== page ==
Adios, aspiration. In response to the Great Recession, consumers have tightened their purse strings and now opt for experiences and items that will garner the most social attention, not label-envy. A study “Retail Reborn: How the Aspirational Purchase Has Shifted,” released by NPD Group detailed consumers’ move from risking credit scores to snag a brand-name purchase to avoid debt and gain followers.
The decline of discretionary income during the Great Recession compelled consumers to shift spending habits. According to the report, individuals now prioritize artisanal and handcrafted items; chase individuality versus traditional fashion; are anxious about debt; value experiences over material products, and investigate the most photogenic option to inform their purchases. This upheaval of values has upended the luxury jewelry and handbag categories — luggage purchases alternatively, have raised, the report said.
The statistics that the NPD Group Consumer Tracking Service deciphered support the claim. Jewelry and handbag year-over-year dollar change has dropped four and eight percent. Meanwhile small personal accessories and luggage has increased by three and four percent, respectively — consumers are spending on trips and physical experiences, the behavior suggests.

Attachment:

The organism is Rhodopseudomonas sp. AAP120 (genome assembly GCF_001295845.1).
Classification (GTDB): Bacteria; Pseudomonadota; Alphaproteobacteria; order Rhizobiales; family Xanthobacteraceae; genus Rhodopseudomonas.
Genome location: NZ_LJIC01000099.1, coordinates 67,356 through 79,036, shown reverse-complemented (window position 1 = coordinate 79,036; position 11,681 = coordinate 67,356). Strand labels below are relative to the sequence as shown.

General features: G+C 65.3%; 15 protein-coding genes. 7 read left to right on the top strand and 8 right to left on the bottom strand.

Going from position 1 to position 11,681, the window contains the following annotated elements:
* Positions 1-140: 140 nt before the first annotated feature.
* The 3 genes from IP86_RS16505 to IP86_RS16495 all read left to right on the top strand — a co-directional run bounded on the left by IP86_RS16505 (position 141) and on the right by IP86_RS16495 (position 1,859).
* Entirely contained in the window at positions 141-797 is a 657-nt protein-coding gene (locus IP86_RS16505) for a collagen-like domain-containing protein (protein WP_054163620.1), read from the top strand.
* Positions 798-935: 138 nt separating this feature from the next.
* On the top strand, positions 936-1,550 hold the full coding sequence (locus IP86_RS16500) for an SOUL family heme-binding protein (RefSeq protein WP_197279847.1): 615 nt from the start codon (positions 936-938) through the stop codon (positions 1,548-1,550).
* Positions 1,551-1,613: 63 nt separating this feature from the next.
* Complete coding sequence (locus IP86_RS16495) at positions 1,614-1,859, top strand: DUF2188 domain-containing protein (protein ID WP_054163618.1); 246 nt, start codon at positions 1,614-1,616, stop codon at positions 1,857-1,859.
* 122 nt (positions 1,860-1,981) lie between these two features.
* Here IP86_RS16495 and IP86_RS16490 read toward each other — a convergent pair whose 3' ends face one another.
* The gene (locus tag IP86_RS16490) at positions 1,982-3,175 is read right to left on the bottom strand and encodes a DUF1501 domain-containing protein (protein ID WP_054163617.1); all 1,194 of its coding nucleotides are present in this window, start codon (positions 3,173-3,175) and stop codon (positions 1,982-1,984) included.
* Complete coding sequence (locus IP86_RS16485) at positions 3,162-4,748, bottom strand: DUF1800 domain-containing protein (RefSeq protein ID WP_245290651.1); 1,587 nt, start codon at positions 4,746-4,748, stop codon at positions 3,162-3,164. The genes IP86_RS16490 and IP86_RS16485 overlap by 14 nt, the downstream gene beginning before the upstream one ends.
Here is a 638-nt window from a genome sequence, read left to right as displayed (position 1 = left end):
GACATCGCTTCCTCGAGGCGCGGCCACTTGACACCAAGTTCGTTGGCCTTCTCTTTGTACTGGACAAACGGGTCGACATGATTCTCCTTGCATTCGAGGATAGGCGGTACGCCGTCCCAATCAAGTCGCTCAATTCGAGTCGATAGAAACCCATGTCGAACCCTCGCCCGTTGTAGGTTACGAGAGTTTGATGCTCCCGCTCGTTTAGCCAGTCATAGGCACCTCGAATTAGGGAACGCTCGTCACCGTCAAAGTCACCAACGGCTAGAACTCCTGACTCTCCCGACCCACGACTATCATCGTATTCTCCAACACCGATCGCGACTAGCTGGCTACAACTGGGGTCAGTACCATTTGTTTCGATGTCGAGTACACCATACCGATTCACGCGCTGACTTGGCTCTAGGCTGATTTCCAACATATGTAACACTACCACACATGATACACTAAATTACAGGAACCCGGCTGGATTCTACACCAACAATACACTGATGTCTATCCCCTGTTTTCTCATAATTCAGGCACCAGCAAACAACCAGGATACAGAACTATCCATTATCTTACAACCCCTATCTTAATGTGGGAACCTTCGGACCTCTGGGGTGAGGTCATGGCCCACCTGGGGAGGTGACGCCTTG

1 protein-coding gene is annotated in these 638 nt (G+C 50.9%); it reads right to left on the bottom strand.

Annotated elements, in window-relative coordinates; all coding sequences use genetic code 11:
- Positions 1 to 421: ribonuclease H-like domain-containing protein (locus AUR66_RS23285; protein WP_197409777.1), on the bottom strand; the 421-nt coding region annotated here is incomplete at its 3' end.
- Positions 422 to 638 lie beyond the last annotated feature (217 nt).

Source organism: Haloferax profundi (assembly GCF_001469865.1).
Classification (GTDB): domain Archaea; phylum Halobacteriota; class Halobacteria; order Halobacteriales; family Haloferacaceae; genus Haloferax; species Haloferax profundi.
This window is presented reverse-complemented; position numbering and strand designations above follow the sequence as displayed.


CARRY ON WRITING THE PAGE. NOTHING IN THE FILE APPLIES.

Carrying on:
And it’s not just middle-income earners that are making the change. “A recent study from NPD’s Checkout TrackingSM service showed about 19 percent of spend at Dollar Tree, Dollar General, and Family Dollar came from households with an income in excess of $100,000 a year,” said the report. Millennials are also embracing discount shopping — the research found that Millennials who earned over $100,000 visited dollar stores almost 13 times annually.
Instead of investment buys that boast recognizable labels, consumers now prefer unconventional, signature items. “A signature item is a consumer good that requires careful selection. An easily found, mass-produced, available-everywhere item doesn’t fit the bill,” the report said. “For Millennials, a generation that records everything and shares it on social media, a signature item’s purpose is to be shown, as much as it is to be used.”
A seismic shift is happening beyond purchases, in fact these new spending habits are simply a symptom of a larger transition in group mindsets. “Consumers no longer aspire to more. Instead, they aspire to be. Instead of craving a cult item or brand adored by the masses, consumers seek items that enhance their personal brand,” the report said. With that, retailers would behoove themselves to consider the ‘gram-ability of their bricks-and-mortars while tapping micro-influencers to up their relevance among the socially swayed consumer.
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